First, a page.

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Solar System Exploration
Venera 16
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Venera 16
Venera 16 Mission to Venus

Goals: The twin Venera 15 and 16 orbiters were designed to make detailed radar maps of Venus' surface at a resolution of 1 to 2 km (or roughly one mile).

Accomplishments: The twin Soviet spacecraft flew in near-polar elliptical orbits and succeeded in mapping the top half of the northern atmosphere (from the north pole to 30°N latitude, about 115 million square kilometers or 71 million square miles) by the end of the main mission. An altimeter provided topographical data with a height resolution of 50 m (164 feet), and an East German instrument mapped surface temperature variations.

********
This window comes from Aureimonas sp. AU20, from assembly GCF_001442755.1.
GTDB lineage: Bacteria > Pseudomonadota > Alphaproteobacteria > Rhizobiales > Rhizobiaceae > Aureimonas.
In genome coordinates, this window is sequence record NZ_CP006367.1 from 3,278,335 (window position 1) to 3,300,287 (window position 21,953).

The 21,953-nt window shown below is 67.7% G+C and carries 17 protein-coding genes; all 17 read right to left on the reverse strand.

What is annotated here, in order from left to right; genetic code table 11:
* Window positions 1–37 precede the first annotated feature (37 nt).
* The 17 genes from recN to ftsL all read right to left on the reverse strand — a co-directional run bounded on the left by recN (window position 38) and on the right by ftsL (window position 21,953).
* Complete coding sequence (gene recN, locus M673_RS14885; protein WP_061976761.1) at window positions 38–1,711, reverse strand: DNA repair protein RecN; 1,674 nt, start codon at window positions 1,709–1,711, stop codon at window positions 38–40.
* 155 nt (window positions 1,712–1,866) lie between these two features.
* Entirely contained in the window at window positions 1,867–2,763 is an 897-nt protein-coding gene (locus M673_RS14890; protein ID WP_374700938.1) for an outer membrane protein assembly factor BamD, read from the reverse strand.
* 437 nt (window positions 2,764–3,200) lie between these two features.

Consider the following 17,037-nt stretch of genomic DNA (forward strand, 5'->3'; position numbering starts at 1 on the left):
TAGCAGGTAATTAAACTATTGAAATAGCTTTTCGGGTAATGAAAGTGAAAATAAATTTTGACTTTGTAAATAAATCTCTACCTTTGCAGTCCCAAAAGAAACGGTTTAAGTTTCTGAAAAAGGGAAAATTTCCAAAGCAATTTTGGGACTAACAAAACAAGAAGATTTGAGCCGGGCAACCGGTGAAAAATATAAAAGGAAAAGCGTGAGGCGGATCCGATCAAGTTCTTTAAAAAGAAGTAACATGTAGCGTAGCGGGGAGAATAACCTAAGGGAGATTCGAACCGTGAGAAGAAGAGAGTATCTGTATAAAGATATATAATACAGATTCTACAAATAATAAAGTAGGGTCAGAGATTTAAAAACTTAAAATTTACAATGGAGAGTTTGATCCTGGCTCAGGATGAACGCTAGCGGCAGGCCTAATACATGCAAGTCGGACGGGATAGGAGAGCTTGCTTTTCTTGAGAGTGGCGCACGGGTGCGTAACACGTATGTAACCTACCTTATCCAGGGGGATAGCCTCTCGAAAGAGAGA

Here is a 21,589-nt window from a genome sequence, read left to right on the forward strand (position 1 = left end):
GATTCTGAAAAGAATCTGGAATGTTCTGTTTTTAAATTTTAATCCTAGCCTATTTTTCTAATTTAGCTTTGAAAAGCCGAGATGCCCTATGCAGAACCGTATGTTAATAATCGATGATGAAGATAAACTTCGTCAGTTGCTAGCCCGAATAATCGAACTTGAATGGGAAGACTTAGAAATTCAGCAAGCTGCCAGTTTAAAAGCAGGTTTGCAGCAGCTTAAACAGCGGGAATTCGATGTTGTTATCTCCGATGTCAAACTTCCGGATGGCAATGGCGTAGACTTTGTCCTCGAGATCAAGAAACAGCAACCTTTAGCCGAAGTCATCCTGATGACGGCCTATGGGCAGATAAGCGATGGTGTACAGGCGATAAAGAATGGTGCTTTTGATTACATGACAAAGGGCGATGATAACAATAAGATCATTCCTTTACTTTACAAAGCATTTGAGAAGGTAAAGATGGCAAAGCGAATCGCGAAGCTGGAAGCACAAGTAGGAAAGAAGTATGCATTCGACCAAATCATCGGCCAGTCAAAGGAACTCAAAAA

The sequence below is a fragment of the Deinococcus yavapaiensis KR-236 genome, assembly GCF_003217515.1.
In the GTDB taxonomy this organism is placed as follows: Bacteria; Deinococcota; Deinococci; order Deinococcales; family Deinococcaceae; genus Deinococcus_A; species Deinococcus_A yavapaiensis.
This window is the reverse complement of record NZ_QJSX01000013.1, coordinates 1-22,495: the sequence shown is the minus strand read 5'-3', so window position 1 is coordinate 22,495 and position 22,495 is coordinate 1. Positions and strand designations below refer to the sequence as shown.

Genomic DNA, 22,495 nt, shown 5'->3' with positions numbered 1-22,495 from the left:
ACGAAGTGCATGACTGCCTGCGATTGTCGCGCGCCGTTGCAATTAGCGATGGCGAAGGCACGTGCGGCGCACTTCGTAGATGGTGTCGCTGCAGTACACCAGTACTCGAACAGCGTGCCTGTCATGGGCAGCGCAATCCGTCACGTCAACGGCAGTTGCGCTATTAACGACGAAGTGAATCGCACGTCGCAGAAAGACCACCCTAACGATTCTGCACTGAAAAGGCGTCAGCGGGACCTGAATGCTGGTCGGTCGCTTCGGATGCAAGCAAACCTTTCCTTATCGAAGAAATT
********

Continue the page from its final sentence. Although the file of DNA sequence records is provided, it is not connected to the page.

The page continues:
Key Dates
7 Jun 1983:  Launch
14 Oct 1983:  Venus Orbit Insertion (06:22 UT)
Status: Successful
Fast Facts
Venera 16 Facts Veneras 15 and 16 mapped (right) half of Venus' northern hemisphere at better resolution than Pioneer Venus 1.

Data from Venera 15 and 16 was recorded on 600 km (about 400 miles) of tape, which two Soviet computers spent a year analyzing.

The twin Veneras were the only interplanetary missions launched in 1983.
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Last Updated: 2 Dec 2010